In the week leading up to December 17, 2010 – the International Day to End Violence Against Sex Workers – the remains of four women who were killed while doing sex work were discovered on a beach in Long Island. Over the past two weeks, the remains of six more bodies have been found in the same area. Suffolk County Police Commissioner Richard Dormer has requested that anyone involved in the sex industry who may have information about the disappearance of colleagues come forward and share this information with the police. But there remains a rather large barrier: prostitution is criminalized, and sex workers have no guarantee that we will be protected from prosecution if we step forward. Because of this situation, we launched a campaign calling for amnesty for all prostitution related offenses in Suffolk County until the killer is apprehended.
The precedent: In 2006, when the “Suffolk Strangler” case was developing in Ipswich, England, the police department responded positively for a demand for amnesty put forth by the English Collective of Prostitutes. While the homicide investigations were underway, British police didn’t arrest sex workers. Here is a piece about the request, and a follow up piece in which Assistant Chief Constable Jacqui Cheer is quoted saying, “The welfare of the prostitutes working in Suffolk is my priority at this time.” Let’s put pressure on the nearer Suffolk county to respond similarly.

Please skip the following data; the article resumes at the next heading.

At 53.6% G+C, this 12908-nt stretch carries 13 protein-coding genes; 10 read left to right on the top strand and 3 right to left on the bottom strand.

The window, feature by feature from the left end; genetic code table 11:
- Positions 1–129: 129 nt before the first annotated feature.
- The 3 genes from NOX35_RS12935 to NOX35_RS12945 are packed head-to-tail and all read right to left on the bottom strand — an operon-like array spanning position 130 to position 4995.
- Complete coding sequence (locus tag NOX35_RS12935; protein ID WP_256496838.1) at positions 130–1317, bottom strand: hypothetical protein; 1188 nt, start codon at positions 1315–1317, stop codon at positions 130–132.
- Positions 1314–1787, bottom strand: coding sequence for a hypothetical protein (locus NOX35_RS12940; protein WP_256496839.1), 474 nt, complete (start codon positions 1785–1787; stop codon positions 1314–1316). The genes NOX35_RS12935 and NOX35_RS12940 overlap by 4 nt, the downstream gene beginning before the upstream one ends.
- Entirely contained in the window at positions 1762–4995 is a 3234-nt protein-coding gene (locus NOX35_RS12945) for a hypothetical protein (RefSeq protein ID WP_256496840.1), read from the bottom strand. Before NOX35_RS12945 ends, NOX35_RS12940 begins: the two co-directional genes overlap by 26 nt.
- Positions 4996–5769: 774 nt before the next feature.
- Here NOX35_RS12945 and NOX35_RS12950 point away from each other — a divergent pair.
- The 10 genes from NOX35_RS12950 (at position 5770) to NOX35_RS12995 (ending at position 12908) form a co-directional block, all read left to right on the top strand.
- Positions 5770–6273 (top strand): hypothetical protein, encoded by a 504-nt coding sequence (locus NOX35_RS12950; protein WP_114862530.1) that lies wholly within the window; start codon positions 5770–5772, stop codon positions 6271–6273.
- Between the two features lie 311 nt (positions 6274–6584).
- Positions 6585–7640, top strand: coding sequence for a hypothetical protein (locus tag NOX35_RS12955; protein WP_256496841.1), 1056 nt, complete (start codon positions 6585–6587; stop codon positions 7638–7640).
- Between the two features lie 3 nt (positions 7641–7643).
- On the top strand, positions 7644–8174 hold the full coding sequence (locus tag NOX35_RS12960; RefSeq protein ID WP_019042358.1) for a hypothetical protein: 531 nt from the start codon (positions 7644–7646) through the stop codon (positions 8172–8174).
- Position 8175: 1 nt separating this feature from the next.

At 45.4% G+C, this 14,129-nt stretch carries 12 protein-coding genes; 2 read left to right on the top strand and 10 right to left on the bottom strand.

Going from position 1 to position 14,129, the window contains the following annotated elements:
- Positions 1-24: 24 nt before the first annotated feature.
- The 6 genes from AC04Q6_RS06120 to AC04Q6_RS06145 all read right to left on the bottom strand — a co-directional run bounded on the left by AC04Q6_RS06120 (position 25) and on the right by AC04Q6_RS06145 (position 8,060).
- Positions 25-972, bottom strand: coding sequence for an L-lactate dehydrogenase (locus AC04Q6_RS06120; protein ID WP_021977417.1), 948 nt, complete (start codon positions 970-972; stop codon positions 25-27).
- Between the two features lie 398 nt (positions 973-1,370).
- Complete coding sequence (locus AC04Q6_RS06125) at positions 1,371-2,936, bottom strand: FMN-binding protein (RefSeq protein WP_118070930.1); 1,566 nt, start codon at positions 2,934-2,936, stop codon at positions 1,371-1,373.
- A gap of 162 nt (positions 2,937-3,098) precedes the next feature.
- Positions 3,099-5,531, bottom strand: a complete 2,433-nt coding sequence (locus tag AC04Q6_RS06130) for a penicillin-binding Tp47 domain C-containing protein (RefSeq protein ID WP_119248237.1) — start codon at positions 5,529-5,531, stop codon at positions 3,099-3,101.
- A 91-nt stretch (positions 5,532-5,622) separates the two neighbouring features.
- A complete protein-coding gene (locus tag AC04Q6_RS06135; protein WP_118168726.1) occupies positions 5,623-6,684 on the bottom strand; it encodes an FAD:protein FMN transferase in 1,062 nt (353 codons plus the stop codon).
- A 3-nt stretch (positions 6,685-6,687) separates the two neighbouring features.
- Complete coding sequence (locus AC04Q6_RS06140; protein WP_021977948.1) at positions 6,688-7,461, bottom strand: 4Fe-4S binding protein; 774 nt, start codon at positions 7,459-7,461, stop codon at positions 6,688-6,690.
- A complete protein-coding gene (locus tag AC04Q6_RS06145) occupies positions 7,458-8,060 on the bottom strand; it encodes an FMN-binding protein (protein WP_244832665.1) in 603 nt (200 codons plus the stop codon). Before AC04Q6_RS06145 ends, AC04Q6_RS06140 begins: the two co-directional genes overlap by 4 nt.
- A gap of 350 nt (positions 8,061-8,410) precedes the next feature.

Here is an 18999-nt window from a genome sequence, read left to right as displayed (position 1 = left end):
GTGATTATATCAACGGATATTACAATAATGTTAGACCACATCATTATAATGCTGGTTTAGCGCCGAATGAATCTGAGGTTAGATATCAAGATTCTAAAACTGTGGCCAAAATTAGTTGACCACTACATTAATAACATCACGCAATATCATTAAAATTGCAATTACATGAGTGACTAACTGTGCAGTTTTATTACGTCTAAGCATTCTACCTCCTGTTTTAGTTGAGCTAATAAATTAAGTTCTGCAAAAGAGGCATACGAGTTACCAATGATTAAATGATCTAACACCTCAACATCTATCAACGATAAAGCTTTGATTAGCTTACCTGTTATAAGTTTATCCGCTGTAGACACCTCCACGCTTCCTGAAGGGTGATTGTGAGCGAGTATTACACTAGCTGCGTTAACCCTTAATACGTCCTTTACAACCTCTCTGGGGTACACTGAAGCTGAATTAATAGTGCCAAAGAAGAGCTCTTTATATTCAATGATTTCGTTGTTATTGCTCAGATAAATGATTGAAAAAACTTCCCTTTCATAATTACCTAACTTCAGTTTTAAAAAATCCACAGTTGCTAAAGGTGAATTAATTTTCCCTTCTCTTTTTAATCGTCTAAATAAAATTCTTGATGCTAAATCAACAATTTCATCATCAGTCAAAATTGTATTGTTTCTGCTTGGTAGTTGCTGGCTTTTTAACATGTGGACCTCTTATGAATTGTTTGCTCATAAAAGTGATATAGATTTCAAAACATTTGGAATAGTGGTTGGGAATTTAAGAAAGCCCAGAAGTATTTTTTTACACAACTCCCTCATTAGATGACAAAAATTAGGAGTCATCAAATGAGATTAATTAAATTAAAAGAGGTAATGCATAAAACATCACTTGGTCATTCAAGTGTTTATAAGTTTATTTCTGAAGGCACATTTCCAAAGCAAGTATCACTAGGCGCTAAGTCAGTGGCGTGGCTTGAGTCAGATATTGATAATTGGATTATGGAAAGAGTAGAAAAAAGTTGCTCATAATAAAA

The result: In August 2012, the SCPD agreed not to prosecute any sex worker who comes forward with information about the case. Though this is not the amnesty we advocated for, and the SCPD took a very long time in making the decision, it is a powerful testament to our advocacy efforts. Unfortunately, the killer remains at large.